Created in 1886 by an old Southern root doctor from Atlanta Georgia, John Pemberton, the famous Coca Cola drink has had a history of humble beginnings, being first created in a three-legged kettle in Pemberton’s backyard rather than in the hi-tech industrial factories that we recognize today. Wilbur Kurtz, the first person to ever try Coca-Cola, described the experience of that moment by stating that, “He leaned over the pot to smell the bouquet of his brew. Then he took a long wooden spoon and captured a little of the thick brown bubbling contents of the pot, allowing it to cool a moment. He lifted the spoon to his lips and tasted.”2 Surprisingly enough, the invention of this beverage was something of an accident; although John Pemberton put a lot of hard work and perseverance into the creation of Coca-Cola, finding the right taste was a stroke of luck when the syrup was accidentally mixed with carbonated water rather than plain water.3 Imagine! That extra kick signaled by the tingling sensation that occurs as the liquid flows down our throats was nothing but a simple mistake. Yet, it is one that we could not imagine having resulted otherwise. According to the reactions of Pemberton’s customers, it was proven that the beloved carbonated drink provided him with an assured influx of clients, having smacked their lips in satisfaction every time a new “pop” was made when opening a brand new Coca-Cola bottle.3 At least, this was the story the company tried to sell to its millions of fans all across America.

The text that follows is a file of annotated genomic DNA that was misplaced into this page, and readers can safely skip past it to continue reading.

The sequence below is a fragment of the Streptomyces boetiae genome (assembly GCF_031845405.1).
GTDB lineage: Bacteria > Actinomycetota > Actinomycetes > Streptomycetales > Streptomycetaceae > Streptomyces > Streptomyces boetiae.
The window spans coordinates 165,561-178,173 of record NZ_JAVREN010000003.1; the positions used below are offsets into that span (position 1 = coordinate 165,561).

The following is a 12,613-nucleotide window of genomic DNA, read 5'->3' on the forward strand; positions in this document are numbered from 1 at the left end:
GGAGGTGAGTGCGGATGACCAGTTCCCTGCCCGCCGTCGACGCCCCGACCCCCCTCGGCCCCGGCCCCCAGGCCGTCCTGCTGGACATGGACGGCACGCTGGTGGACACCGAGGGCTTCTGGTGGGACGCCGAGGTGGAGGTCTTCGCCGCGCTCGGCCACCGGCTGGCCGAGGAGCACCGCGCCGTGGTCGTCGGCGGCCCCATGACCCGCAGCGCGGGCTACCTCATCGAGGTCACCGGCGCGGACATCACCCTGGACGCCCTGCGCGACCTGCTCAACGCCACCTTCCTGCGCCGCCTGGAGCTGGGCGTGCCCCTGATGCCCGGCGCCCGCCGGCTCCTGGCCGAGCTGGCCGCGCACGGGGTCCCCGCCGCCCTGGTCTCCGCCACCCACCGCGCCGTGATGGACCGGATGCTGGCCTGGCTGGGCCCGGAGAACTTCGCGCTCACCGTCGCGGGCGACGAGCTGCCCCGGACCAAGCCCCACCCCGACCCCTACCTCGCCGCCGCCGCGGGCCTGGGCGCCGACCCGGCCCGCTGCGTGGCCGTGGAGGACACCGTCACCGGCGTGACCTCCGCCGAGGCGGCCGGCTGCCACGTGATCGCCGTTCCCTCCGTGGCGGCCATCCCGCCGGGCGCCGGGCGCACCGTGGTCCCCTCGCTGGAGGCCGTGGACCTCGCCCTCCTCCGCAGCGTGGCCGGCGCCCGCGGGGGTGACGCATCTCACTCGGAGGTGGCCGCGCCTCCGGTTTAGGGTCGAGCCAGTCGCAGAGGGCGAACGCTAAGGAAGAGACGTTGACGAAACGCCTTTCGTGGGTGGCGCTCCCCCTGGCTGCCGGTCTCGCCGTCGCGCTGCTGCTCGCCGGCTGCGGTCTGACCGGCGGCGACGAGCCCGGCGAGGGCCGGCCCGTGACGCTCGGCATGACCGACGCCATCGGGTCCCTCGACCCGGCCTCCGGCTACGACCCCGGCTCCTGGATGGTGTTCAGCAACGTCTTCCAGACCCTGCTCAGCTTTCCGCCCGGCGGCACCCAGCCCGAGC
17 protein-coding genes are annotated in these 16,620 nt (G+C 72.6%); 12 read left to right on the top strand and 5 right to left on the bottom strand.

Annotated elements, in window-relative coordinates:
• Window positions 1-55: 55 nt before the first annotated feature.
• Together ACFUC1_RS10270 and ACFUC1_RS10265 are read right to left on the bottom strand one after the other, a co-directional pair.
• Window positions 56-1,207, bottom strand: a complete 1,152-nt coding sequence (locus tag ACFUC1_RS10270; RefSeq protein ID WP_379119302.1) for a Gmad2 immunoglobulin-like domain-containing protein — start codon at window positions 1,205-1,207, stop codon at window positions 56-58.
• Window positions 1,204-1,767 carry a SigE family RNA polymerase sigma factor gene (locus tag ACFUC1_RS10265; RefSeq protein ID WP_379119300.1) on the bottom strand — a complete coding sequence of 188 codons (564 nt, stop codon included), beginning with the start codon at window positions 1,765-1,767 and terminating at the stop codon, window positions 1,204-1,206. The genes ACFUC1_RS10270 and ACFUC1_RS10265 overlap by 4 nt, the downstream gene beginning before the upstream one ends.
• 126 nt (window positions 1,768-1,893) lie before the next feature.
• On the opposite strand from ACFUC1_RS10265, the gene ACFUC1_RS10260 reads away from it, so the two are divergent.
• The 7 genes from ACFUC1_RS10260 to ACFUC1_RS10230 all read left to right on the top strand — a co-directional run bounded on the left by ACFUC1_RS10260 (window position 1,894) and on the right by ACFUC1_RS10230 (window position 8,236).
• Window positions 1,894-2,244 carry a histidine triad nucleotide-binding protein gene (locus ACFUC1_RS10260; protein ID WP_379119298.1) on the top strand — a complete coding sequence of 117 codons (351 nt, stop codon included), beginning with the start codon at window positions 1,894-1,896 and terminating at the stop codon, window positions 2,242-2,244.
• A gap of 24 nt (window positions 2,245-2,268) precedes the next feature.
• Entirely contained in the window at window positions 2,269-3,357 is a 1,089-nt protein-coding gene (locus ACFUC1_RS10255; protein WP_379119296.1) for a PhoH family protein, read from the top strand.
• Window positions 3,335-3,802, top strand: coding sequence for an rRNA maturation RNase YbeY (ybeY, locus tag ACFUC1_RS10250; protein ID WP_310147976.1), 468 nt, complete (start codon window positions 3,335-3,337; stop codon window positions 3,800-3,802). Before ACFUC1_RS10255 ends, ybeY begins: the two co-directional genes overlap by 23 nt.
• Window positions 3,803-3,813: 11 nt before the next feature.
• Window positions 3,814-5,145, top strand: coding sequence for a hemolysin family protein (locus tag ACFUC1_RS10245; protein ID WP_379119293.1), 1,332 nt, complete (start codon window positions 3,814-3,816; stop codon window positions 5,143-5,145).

The history of Coca-Cola is paved with fabricated stories set up by the company as an advertising mechanism so as to sell more and more bottles of the product every day. The truth of the matter is that Cola-Cola was nothing but one of the many products marketed as a “patent medicine” with a distinct cocaine kick.5 While it remains true that Pemberton was the original creator of the Coca-Cola beverage, the story of him creating the iconic drink in his backyard is a great stretch from the truth. What may come as an even greater surprise is the notion that the first samples of Coca-Cola, in its stages as a medicine, were actually made with cocaine. New research sheds light on this approach by claiming that the recent discovery of once-classified documents by the Federal Bureau of Narcotics reveals that Peru was the largest producer of both coca and cocaine; and Coca-Cola, and its partner the Maywood Chemical Clinic of New Jersey, has had extensive relations with Peru predating 1903.6 By the 1950’s, Coca-Cola had tried to deny any allegations of the brand’s association with the usage of the Andean coca-leaf in its beverage, which it claimed to have de-cocainized its formulas since 1903.6 Nevertheless, this statement alone proves that Coca-Cola, whether or not it continues to use coca leaves in its mixtures up to this day, is guilty of having used cocaine in its mixtures over a seventeen-year period, from 1886 to 1903. For this reason, Coca-Cola is thought have had a high stake in US-Peruvian drug diplomacy. The recent discovery of a cryptic telegram from Lima dated from 16 February 1933 and addressed to the then chief attorney and vice-president of Coca-Cola, Harold Hirsch, states,”ACCORDING TO YOUR LETTER COCAINE BURNED TODAY AMERICAN CONSULATE PERUVIAN OFFICIAL MYSELF WRITING.” This document was later revealed to have been a secret project in which Peruvian coca leaves were burned in order to create an experimental extract called Merchandise No. 5, a de-cocainized version necessary for creating the beverage.8 As interest began to grow in the company’s “secret formula,” Asa Candler, the then president of the ever-expanding Coca Cola company, had to find a way to deal with the public’s fear of cocaine and he effectively did so by eliminating all traces of the drug from the drink by the early 1900’s. Interestingly enough, it was stated that the company had to receive a special exemption from the United States’ anticocaine legislation for the importation of “de-cocainized coca leaves or preparations made therefrom.”9 Why would a company who claims to have rid itself of any traces of cocaine need a special permit to continue importing specially formulized leaves into the United States? Apparently, Coca-Cola had the responsibility of obtaining the right to import the “special leaves” for its partner company, the Maywood Chemical Works. The Maywood Chemical Works was a company primarily associated with the importation of special leaves from Peru that were later discovered to have been specifically reserved for coca leaf extract in beverages. During that time this company was the only legal purchaser of these special coca leaves from Peru, and it was no coincidence that the Coca-Cola company happened to be its partner company and primary customer. While the truth of Coca-Cola’s continued usage of cocaine via coca leaves still remains a topic of debate, the traces left behind serve as evidence that there were instances of relations between the company and the product.